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In 2016, I first discovered Big Design Dallas as an easy, local design conference to attend. I soon discovered a vibrant UX community in the Dallas and North Texas area. This year I came back as a speaker to contribute to a growing community. Here are the three lessons I took away from Big Design 2017.

Read more about my lessons from Big Design 2016.

1. Research was the star at Big Design

I overheard from a few organizers that anything topic with the word ‘research’ would be packed. This year UX research is the hot topic that dominated much of the program.

Big Design 2017 Research Workshop

One Day workshop on research methods and best practices.

My conference experience started with an all-day workshop, “UX Field Research Toolkit.” The facilitators, Kelly Moran and Jessie Webster took us through practical methods of gathering user data and techniques for analyzing patterns. For me, I learned how powerful it was to create design research artifacts together with the people who collected the data. Synthesizing the information means we process it with the same understanding.

2. Everyone is a designer

It is always a pleasure to catch Jared Spool speak. This time his message brought me back to a lesson I found from teaching. Use your students for you. Otherwise, they will work against you. Jared explained that your developers, product managers, and stakeholders will do the same thing. If they think they are designers, then let them design. The trick is to move them from a stage which he calls unconscious incompetency to conscious incompetency. In short, this means, you want everyone who gives design input to have some understanding of how their opinions and decisions affect the overall experience.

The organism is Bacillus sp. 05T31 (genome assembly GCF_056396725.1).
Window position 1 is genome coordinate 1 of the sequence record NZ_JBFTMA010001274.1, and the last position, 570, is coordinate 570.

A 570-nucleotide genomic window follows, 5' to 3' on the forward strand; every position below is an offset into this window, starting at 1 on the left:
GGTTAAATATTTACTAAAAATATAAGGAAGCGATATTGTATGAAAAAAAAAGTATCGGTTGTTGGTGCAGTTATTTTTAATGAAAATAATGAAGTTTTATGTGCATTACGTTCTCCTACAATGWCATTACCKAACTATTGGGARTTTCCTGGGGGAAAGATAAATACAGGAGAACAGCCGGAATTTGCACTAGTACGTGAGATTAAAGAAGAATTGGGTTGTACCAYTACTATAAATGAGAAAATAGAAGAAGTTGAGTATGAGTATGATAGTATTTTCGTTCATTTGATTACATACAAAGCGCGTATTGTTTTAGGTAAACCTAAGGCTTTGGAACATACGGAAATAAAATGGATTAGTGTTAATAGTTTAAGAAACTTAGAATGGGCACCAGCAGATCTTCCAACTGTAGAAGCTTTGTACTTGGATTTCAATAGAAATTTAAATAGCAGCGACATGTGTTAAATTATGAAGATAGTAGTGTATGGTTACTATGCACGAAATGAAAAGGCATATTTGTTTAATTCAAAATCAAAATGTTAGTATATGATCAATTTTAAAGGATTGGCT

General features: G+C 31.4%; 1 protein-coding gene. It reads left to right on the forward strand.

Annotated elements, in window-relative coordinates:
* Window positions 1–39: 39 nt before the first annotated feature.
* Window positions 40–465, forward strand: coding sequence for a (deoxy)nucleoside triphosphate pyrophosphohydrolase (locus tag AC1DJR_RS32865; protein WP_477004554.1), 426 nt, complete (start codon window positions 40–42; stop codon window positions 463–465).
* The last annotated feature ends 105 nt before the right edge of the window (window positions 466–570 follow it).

Here’s more from Jared’s keynote.

3. Building culture by design

I came back to Big Design as a speaker. The talk I gave was a revised version of the one I first presented at UX Australia’s Managing Design. From the questions and responses in the audience, this time was that a lot of people seemed to want to bring more creativity into their work culture. However, they feel that their office is too conservative. My response was to go back to the tea drawing activity that I bring in to the talk in the beginning and at the end. Drawing on tea stained index cards is a small thing you can do. When I started drawing on cards in my office, I just did it by myself, but it slowly got noticed by my team and then the other members of the company.

Big Design Tea Drawings

Drawing with tea to inspire creativity in corporate culture

Read more about my past conference talks here.

Find out how I can help you with your next conference or other speaking needs here.

Matt Eng

Matt Eng

DesignOps Manager. Based in Austin,TX. Worked with clients such as Alcatel-Lucent, Ogilvy, RBC, Deloitte, Whirlpool, Polycom, Symantec, and Pebble. Matt teaches, mentors, and speaks about design, creativity, and fostering stronger connections within teams.